For more than a year, Trump has regularly assailed his rival candidates for “attacking Social Security … attacking Medicare and Medicaid.” He boasted that he was the one “saying I’m not gonna do that,” instead saying that he’d focus on economic growth so that we’d get “so rich you don’t have to do that.”
At the Miami GOP presidential debate in March, he said he would “do everything within my power not to touch Social Security, to leave it the way it is; to make this country rich again.”
But that wall now appears to be crumbling.
Trump policy adviser and co-chairman Sam Clovis said last week that the real estate mogul would look at changes to all federal programs, “including entitlement programs like Social Security and Medicare,” as part of a deficit reduction effort.
Clovis made the comments at the 2016 Fiscal Summit of the Pete Peterson Foundation, an organization whose founder has spent almost half a billion dollars to hype the U.S. debt and persuade people that the Medicare and Social Security programs are unsustainable. Trump also met privately last week with House Speaker Paul Ryan, R-Wis., an outspoken Medicare privatization advocate.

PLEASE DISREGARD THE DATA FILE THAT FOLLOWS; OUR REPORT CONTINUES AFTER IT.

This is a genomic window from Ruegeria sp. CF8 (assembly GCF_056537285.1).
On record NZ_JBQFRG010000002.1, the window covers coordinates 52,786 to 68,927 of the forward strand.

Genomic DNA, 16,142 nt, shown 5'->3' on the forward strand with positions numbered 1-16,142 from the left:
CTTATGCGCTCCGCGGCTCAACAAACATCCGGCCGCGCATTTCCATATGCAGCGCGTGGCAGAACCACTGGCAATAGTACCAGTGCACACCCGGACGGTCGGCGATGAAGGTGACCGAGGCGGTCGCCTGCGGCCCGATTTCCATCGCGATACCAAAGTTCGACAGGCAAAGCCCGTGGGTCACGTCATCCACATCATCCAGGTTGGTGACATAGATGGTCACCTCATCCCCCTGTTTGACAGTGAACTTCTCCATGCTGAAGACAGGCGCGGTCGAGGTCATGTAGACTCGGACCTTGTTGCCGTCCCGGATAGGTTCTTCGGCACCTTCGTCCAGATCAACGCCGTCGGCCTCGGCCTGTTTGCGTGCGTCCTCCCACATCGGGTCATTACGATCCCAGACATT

Clovis previously ran for Iowa’s U.S. Senate seat in 2014. During his unsuccessful bid for the GOP nomination, Clovis made clear that he wanted to privatize the Social Security and Medicare programs.
“I am a strong believer in bringing private models to both Medicare and Social Security,” he told the Des Moines Register. “People my age, we paid in, we’re going to get this, people 55 and older probably ought to be sunsetted into these programs, the way they are, 45 to 55 there probably ought to be a chance to opt in or opt out. Below the age of 45, we need a new system. New systems for both. I think — deal with private accounts, put your money into those.”
He also called for block-granting Medicaid. “Sooner or later, somebody has to stand up and say, ‘We’re going to have to cut programs,’” he said. Turning Medicaid into a block grant program would shift the federal government’s role from paying a fixed percentage of state Medicaid costs to paying a fixed dollar amount, giving the states the flexibility to cut back on eligibility. The block grant proposal floated by House Speaker Ryan in the past would cut Medicaid funding by more than a quarter by 2024.
Trump’s newly hired policy director, John Mashburn, also advocates block-granting Medicaid to rein in overly generous benefits. “You set a finite amount, states have total flexibility with what they do. … if they become too prolific in the benefits they provide, the state voters hold their governor and their legislature accountable for being too free with the taxpayers’ money,” he said during a 2012 interview with the Heartland Institute’s Ben Domenech.